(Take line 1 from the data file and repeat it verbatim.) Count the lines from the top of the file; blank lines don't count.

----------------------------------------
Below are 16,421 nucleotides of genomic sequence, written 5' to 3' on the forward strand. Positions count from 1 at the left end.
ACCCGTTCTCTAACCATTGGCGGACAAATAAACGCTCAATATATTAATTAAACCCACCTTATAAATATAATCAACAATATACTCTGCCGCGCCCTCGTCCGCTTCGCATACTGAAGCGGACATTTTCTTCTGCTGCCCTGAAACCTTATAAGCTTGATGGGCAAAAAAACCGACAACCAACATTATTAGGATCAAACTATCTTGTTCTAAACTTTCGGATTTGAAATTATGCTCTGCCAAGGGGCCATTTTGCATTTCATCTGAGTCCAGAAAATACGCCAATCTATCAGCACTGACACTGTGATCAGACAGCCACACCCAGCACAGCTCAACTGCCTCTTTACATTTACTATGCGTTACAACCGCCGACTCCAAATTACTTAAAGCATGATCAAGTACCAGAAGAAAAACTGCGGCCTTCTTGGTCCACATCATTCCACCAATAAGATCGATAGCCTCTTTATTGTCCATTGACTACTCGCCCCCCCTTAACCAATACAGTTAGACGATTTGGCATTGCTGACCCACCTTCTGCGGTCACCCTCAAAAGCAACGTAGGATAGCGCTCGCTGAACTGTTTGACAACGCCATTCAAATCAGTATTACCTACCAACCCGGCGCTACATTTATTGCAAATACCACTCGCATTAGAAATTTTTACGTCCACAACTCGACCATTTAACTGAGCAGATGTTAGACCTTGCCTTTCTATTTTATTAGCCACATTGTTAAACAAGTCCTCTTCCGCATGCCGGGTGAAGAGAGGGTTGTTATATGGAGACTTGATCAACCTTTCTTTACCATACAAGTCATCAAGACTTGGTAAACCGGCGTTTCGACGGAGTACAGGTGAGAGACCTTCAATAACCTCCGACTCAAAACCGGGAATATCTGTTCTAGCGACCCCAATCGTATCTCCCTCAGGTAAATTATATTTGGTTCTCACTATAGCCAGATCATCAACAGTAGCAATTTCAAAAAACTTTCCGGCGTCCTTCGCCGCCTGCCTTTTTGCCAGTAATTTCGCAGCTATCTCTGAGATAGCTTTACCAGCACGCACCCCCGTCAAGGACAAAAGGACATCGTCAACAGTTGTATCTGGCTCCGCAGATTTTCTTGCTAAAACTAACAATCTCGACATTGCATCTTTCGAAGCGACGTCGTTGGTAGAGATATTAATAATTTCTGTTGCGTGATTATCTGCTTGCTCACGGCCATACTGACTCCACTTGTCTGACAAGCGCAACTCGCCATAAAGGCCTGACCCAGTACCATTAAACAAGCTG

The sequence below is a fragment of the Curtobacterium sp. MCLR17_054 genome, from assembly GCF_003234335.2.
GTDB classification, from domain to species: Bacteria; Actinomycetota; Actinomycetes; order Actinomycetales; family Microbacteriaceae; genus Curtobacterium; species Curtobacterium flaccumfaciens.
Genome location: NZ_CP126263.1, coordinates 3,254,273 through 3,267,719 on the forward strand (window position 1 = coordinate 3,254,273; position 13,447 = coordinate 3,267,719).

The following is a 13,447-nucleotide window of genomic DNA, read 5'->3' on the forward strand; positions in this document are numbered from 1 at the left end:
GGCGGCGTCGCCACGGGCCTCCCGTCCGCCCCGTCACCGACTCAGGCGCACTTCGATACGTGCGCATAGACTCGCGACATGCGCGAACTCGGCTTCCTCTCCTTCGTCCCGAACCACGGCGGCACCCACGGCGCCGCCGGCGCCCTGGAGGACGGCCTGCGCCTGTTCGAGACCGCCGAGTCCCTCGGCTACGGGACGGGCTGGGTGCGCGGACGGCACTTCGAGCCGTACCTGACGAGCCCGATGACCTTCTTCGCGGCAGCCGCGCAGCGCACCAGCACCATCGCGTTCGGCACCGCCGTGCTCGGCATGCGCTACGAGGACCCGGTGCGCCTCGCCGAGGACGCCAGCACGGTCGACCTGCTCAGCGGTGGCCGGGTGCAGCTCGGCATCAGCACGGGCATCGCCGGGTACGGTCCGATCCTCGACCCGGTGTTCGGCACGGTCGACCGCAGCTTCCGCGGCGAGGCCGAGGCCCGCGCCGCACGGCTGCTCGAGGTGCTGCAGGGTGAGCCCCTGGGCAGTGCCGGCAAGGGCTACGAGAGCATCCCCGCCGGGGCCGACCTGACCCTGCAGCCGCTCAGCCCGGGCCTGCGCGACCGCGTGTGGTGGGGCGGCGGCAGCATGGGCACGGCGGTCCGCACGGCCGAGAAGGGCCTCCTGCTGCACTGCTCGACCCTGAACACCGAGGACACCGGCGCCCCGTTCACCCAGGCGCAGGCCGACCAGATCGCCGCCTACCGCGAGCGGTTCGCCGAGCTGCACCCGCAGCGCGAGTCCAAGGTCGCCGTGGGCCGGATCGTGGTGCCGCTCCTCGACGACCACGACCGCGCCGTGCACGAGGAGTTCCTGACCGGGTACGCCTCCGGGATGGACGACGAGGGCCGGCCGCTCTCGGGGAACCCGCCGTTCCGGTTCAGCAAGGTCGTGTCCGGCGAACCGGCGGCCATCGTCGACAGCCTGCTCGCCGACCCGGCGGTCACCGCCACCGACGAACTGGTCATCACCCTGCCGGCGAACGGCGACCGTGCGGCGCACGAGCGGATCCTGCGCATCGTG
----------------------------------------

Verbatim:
Below are 16,421 nucleotides of genomic sequence, written 5' to 3' on the forward strand. Positions count from 1 at the left end.